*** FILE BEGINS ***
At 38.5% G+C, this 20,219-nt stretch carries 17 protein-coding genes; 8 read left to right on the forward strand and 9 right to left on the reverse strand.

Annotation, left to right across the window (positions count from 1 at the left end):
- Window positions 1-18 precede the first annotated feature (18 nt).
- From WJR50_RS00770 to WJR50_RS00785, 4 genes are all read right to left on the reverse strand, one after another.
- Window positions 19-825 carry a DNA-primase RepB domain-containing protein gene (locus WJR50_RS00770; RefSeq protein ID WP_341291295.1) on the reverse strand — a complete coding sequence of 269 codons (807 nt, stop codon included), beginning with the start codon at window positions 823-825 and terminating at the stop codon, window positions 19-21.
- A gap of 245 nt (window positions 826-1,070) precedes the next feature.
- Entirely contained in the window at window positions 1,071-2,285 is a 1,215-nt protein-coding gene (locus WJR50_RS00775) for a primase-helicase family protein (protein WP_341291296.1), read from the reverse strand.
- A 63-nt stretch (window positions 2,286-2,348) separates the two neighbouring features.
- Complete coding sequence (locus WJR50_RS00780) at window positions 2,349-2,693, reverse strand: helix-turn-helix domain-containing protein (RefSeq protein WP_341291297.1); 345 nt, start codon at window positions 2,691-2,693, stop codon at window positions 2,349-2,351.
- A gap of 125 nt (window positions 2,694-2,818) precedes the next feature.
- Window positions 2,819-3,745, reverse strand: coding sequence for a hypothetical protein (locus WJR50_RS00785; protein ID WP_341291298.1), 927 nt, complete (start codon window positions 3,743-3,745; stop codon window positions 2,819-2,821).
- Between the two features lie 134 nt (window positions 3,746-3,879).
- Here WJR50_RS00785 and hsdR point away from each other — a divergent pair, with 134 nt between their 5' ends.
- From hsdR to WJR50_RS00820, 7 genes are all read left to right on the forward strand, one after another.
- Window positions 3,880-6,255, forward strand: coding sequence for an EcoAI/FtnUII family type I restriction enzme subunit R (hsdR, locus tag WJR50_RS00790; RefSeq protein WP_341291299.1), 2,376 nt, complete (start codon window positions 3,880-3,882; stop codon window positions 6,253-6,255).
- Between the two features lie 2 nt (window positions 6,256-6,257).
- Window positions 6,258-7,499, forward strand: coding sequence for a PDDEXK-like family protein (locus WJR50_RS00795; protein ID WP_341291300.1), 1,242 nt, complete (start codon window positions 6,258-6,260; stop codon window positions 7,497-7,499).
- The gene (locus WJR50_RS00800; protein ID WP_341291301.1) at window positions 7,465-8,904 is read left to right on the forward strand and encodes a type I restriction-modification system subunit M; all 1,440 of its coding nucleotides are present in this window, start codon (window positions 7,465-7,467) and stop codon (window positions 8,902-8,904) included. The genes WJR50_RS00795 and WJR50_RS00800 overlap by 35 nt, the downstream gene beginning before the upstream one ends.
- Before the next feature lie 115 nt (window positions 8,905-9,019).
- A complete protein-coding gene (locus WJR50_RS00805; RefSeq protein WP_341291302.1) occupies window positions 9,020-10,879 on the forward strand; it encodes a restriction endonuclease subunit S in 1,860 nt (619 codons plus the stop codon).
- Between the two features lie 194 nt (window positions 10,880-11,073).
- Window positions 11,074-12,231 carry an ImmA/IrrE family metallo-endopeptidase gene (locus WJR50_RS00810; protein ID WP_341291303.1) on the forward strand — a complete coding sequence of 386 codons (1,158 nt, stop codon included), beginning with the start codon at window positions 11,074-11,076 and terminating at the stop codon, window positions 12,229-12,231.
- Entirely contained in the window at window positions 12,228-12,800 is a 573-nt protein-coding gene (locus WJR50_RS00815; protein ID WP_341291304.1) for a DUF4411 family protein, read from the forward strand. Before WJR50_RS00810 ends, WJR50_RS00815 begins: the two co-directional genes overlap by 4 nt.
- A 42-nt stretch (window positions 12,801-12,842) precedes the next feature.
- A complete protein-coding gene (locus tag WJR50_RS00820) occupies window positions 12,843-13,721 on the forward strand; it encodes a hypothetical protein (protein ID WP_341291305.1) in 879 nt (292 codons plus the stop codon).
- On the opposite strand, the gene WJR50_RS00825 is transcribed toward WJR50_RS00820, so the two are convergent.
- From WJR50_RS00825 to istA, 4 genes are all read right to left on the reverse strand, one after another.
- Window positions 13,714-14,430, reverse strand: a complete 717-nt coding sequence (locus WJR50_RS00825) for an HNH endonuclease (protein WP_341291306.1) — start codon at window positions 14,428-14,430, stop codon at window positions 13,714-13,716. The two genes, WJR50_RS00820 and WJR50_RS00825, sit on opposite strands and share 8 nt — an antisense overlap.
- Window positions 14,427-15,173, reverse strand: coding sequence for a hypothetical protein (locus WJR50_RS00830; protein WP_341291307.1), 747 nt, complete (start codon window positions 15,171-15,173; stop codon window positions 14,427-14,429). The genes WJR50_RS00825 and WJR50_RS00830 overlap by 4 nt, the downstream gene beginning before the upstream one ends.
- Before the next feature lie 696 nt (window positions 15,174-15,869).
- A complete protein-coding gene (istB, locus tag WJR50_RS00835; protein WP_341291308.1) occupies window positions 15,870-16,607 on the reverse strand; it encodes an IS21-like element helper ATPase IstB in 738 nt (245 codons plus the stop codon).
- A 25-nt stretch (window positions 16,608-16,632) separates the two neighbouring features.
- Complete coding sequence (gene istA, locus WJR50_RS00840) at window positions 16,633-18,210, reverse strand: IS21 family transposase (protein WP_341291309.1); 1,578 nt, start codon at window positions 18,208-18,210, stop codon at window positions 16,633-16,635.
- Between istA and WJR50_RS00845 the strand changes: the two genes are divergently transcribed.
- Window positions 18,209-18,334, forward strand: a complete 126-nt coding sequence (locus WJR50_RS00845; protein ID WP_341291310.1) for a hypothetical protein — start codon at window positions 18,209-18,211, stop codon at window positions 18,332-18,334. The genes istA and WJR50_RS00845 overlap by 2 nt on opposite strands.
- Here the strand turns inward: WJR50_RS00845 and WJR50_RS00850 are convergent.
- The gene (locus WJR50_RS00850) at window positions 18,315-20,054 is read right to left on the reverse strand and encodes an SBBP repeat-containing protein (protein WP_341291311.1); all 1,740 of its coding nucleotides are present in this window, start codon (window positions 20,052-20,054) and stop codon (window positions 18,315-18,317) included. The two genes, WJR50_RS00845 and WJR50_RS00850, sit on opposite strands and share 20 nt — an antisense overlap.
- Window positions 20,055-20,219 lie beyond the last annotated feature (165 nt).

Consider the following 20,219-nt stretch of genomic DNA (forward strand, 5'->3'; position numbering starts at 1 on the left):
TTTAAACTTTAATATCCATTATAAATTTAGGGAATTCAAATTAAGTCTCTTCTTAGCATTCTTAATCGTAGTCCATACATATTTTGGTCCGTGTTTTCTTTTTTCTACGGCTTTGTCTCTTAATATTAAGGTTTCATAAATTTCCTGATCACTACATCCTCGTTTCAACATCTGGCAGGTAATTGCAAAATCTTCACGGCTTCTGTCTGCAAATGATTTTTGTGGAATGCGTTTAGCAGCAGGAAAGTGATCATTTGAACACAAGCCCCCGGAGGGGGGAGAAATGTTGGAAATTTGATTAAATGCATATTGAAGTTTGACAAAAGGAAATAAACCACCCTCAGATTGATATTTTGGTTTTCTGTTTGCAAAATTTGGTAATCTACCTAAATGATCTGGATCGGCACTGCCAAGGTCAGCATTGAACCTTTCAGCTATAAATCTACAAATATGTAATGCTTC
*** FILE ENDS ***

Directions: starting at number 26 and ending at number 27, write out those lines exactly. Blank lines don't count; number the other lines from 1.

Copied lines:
- On the opposite strand, the gene WJR50_RS00825 is transcribed toward WJR50_RS00820, so the two are convergent.
- From WJR50_RS00825 to istA, 4 genes are all read right to left on the reverse strand, one after another.